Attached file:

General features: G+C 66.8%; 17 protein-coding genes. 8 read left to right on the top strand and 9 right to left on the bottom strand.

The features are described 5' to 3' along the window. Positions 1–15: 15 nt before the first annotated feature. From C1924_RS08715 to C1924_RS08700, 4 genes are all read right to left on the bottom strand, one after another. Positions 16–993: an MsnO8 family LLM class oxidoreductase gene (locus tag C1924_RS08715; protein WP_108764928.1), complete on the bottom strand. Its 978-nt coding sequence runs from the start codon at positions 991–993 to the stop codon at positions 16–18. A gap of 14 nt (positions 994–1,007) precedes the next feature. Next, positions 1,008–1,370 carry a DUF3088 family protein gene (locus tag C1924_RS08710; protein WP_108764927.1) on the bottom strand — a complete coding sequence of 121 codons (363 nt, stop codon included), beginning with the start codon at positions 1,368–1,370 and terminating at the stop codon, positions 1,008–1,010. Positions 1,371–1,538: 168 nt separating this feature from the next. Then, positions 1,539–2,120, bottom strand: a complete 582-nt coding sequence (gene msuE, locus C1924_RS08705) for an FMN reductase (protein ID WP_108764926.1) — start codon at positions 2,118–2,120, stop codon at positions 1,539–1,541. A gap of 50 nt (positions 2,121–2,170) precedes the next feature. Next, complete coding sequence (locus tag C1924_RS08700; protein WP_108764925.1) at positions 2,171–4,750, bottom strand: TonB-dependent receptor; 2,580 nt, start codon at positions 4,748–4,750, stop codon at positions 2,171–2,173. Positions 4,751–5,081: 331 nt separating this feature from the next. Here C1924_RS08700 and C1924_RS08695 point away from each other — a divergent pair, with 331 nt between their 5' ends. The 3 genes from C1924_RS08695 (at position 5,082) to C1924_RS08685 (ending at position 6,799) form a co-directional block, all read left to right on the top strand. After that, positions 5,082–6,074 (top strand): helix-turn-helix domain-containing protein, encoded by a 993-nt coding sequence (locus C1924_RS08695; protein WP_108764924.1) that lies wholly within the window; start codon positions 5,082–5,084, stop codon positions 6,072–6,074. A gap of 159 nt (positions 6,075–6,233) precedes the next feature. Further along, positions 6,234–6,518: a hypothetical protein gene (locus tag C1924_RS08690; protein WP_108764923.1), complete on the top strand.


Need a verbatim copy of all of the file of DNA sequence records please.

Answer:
General features: G+C 66.8%; 17 protein-coding genes. 8 read left to right on the top strand and 9 right to left on the bottom strand.

The features are described 5' to 3' along the window. Positions 1–15: 15 nt before the first annotated feature. From C1924_RS08715 to C1924_RS08700, 4 genes are all read right to left on the bottom strand, one after another. Positions 16–993: an MsnO8 family LLM class oxidoreductase gene (locus tag C1924_RS08715; protein WP_108764928.1), complete on the bottom strand. Its 978-nt coding sequence runs from the start codon at positions 991–993 to the stop codon at positions 16–18. A gap of 14 nt (positions 994–1,007) precedes the next feature. Next, positions 1,008–1,370 carry a DUF3088 family protein gene (locus tag C1924_RS08710; protein WP_108764927.1) on the bottom strand — a complete coding sequence of 121 codons (363 nt, stop codon included), beginning with the start codon at positions 1,368–1,370 and terminating at the stop codon, positions 1,008–1,010. Positions 1,371–1,538: 168 nt separating this feature from the next. Then, positions 1,539–2,120, bottom strand: a complete 582-nt coding sequence (gene msuE, locus C1924_RS08705) for an FMN reductase (protein ID WP_108764926.1) — start codon at positions 2,118–2,120, stop codon at positions 1,539–1,541. A gap of 50 nt (positions 2,121–2,170) precedes the next feature. Next, complete coding sequence (locus tag C1924_RS08700; protein WP_108764925.1) at positions 2,171–4,750, bottom strand: TonB-dependent receptor; 2,580 nt, start codon at positions 4,748–4,750, stop codon at positions 2,171–2,173. Positions 4,751–5,081: 331 nt separating this feature from the next. Here C1924_RS08700 and C1924_RS08695 point away from each other — a divergent pair, with 331 nt between their 5' ends. The 3 genes from C1924_RS08695 (at position 5,082) to C1924_RS08685 (ending at position 6,799) form a co-directional block, all read left to right on the top strand. After that, positions 5,082–6,074 (top strand): helix-turn-helix domain-containing protein, encoded by a 993-nt coding sequence (locus C1924_RS08695; protein WP_108764924.1) that lies wholly within the window; start codon positions 5,082–5,084, stop codon positions 6,072–6,074. A gap of 159 nt (positions 6,075–6,233) precedes the next feature. Further along, positions 6,234–6,518: a hypothetical protein gene (locus tag C1924_RS08690; protein WP_108764923.1), complete on the top strand.